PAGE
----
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A closer look at the Easterlin Paradox

  • Angeles, Luis

This paper argues that increasing average incomes and stagnating levels of happiness, as observed in the United States since the 1970s, do not constitute a paradox. First, we show that the effect of higher incomes has been more than counteracted by changes in other socioeconomic variables, notably the prevalence of marriage and divorce. Second, we show that the effect of a given amount of real income on happiness has not changed between the 1970s and the early 2000s.

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File URL: http://www.sciencedirect.com/science/article/B6W5H-50G697S-1/2/47eb189a0e1f951a91644def993c1088
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Article provided by Elsevier in its journal Journal of Behavioral and Experimental Economics (formerly The Journal of Socio-Economics).

Volume (Year): 40 (2011)
Issue (Month): 1 (February)
Pages: 67-73

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Handle: RePEc:eee:soceco:v:40:y:2011:i:1:p:67-73
Contact details of provider: Web page: http://www.elsevier.com/locate/inca/620175

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  1. Blanchflower, David G. & Oswald, Andrew J., 2004. "Well-being over time in Britain and the USA," Journal of Public Economics, Elsevier, vol. 88(7-8), pages 1359-1386, July.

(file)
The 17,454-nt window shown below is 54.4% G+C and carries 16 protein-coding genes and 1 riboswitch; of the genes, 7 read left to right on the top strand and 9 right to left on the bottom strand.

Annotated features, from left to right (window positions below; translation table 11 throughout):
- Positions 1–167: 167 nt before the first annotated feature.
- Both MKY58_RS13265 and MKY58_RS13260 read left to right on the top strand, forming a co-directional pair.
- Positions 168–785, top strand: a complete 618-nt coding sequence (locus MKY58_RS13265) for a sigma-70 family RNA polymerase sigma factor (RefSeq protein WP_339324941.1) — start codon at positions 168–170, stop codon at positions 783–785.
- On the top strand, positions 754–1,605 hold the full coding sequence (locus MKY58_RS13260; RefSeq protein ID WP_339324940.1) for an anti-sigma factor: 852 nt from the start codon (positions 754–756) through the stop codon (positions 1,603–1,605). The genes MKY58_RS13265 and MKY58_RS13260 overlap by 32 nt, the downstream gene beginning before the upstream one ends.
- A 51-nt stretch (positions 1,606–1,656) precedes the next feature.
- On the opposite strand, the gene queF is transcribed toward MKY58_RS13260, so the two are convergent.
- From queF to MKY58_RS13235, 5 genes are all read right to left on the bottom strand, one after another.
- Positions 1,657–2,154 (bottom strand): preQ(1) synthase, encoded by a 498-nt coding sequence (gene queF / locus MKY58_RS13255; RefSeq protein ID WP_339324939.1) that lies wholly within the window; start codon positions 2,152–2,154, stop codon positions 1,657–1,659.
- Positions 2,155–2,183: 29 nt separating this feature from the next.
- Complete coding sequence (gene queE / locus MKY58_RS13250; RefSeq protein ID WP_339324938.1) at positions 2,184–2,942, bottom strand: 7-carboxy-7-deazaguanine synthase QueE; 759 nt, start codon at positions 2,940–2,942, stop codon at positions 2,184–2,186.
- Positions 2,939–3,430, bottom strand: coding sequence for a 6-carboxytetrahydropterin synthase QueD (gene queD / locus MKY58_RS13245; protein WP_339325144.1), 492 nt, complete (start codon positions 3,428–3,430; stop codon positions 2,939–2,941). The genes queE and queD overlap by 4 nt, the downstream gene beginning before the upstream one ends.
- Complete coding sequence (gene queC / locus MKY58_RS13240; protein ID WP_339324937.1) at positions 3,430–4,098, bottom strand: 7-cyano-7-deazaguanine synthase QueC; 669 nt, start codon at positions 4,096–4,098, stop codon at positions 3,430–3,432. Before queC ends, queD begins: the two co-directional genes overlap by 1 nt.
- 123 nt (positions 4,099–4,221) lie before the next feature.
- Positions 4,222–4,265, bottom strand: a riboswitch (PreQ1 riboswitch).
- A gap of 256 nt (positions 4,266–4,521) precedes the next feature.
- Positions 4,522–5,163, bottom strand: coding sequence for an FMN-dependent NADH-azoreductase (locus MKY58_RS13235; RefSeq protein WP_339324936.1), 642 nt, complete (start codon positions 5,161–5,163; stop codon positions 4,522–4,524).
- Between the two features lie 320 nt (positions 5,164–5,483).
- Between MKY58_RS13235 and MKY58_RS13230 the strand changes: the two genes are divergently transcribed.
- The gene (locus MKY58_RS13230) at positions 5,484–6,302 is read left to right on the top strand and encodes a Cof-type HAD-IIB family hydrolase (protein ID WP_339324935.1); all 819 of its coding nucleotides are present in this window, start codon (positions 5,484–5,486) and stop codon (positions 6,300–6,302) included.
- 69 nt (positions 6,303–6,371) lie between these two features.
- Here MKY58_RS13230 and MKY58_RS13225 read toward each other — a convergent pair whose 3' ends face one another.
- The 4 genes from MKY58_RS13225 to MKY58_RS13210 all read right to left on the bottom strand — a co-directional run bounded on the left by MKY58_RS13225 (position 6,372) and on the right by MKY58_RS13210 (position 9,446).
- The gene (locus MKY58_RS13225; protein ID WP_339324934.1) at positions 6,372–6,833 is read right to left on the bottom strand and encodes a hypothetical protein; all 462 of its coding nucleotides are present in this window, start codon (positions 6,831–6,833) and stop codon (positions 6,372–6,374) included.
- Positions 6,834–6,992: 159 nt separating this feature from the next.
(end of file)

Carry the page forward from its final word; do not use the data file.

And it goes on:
2. David G. Blanchflower, 2008. "International evidence on well-being," NBER Working Papers 14318, National Bureau of Economic Research, Inc.
  3. Veblen, Thorstein, 1899. "The Theory of the Leisure Class," History of Economic Thought Books, McMaster University Archive for the History of Economic Thought, number veblen1899.
  4. Ed Diener & Ed Sandvik & Larry Seidlitz & Marissa Diener, 1993. "The relationship between income and subjective well-being: Relative or absolute?," Social Indicators Research, Springer, vol. 28(3), pages 195-223, March.
  5. Michael Hagerty & Ruut Veenhoven, 2003. "Wealth and Happiness Revisited – Growing National Income Does Go with Greater Happiness," Social Indicators Research, Springer, vol. 64(1), pages 1-27, October.
  6. Bruno S. Frey & Alois Stutzer, 2002. "What Can Economists Learn from Happiness Research?," Journal of Economic Literature, American Economic Association, vol. 40(2), pages 402-435, June.
  7. Rafael Di Tella & Robert MacCulloch, 2006. "Some Uses of Happiness Data in Economics," Journal of Economic Perspectives, American Economic Association, vol. 20(1), pages 25-46, Winter.
  8. Richard Easterlin, 2005. "Feeding the Illusion of Growth and Happiness: A Reply to Hagerty and Veenhoven," Social Indicators Research, Springer, vol. 74(3), pages 429-443, December.
  9. Clark, Andrew E. & Frijters, Paul & Shields, Michael A., 2007. "Relative Income, Happiness and Utility: An Explanation for the Easterlin Paradox and Other Puzzles," IZA Discussion Papers 2840, Institute for the Study of Labor (IZA).
  10. Easterlin, Richard A., 1995. "Will raising the incomes of all increase the happiness of all?," Journal of Economic Behavior & Organization, Elsevier, vol. 27(1), pages 35-47, June.
  11. Kenny, Charles, 1999. "Does Growth Cause Happiness, or Does Happiness Cause Growth?," Kyklos, Wiley Blackwell, vol. 52(1), pages 3-25.
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